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FAQ126, December 2015

How common is nausea and vomiting of pregnancy? Nausea and vomiting of pregnancy is a very common condition. Although nausea and vomiting of pregnancy often is called “morning sickness,” it can occur at any time of the day. Nausea and vomiting of pregnancy usually is not harmful to the developing baby, but it can have a serious effect on your life, including your ability to work or do your normal daily activities.


FAQ001, April 2015

How can I plan healthy meals during pregnancy? Planning healthy meals during pregnancy is not hard. The United States Department of Agriculture has made it easier by creating www.choosemyplate.gov. This web site helps everyone from dieters and children to pregnant women learn how to make healthy food choices at each mealtime.


FAQ168, February 2013

What are my options if I find out that I am pregnant? There are three options available to you if you discover you are pregnant: 1) you can give birth to the baby and raise the baby, 2) you can give birth to the baby and place the baby for adoption; 3) you can end the pregnancy by having an abortion.


FAQ169, June 2014

What are some of the common skin changes that occur during pregnancy? Many women notice changes to their skin, nails, and hair during pregnancy. Some of the most common changes include the following: Dark spots on the breasts, nipples, or inner thighs Melasma—brown patches on the face around the cheeks, nose, and forehead Linea nigra—a dark line that runs from the navel to the pubic hair Stretch marks Acne Spider veins Varicose veins Changes in nail and hair growth


5.
February 2016

FAQ172, February 2016

What is cord blood? Cord blood is the blood from the baby that is left in the umbilical cord and placenta after birth. It contains special cells called hematopoietic stem cells that can be used to treat some types of diseases.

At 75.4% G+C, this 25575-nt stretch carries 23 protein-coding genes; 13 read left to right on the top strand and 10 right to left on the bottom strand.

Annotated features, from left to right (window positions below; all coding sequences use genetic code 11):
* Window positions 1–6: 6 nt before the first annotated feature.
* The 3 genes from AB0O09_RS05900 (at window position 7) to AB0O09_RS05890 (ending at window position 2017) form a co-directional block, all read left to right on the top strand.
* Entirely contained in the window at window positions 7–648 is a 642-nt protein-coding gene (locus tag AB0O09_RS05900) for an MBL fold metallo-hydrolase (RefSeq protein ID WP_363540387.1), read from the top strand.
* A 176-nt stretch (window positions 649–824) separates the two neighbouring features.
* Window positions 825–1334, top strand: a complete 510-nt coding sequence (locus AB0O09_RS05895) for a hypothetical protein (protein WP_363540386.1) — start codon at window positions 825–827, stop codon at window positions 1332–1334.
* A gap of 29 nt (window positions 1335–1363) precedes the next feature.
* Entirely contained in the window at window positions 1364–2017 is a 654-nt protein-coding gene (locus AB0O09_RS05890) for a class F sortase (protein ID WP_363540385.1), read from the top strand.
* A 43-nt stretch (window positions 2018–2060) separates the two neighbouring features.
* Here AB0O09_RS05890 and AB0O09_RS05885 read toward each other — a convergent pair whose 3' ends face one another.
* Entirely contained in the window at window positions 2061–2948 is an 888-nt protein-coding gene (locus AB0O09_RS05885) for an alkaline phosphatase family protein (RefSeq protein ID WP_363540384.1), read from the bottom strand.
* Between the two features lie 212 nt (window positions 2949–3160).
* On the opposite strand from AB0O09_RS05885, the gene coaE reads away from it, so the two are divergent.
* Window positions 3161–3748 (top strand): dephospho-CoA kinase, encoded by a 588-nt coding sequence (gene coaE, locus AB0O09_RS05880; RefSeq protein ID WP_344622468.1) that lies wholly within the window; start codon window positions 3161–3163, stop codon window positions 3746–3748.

FAQ173, June 2016

When is a baby considered “preterm” or “extremely preterm?” A normal pregnancy with one baby lasts about 40 weeks. Babies born before 37 completed weeks of pregnancy are called “preterm” or “premature.” Babies born before 28 completed weeks of pregnancy are considered extremely preterm. The earlier a baby is born, the less likely he or she is to survive. Those who do survive often have serious, sometimes long-term health problems and disabilities.


FAQ176, December 2011

What is diabetes mellitus? Diabetes mellitus (also called "diabetes") is caused by a problem with insulin. Insulin moves glucose out of the blood and into the body's cells where it can be turned into energy (see the FAQ Diabetes and Women). Pregnancy health care providers often call diabetes that is present before pregnancy "pregestational diabetes."


8.
September 2013

FAQ177, September 2013

What is gestational diabetes? Gestational diabetes is diabetes mellitus that develops in women for the first time during pregnancy. Some women found to have gestational diabetes actually may have had mild diabetes before pregnancy that was not diagnosed.


9.
April 2016

FAQ182, April 2016

Being overweight is defined as having a body mass index (BMI) of 25–29.9. Obesity is defined as having a BMI of 30 or greater. Within the general category of obesity, there are three levels that reflect the increasing health risks that go along with increasing BMI: • Lowest risk is a BMI of 30–34.9. • Medium risk is a BMI of 35.0–39.9. • Highest risk is a BMI of 40 or greater.


10.
July 2015

FAQ188, July 2015

How does multiple pregnancy occur? A twin, triplet, or higher-order pregnancy (four or more babies) is called multiple pregnancy. If more than one egg is released during the menstrual cycle and each is fertilized by a sperm, more than one embryo may implant and grow in your uterus. This type of pregnancy results in fraternal twins (or more). When a single fertilized egg splits, it results in multiple identical embryos. This type of pregnancy results in identical twins (or more). Identical twins are less common than fraternal twins.


American Congress of Obstetricians and Gynecologists
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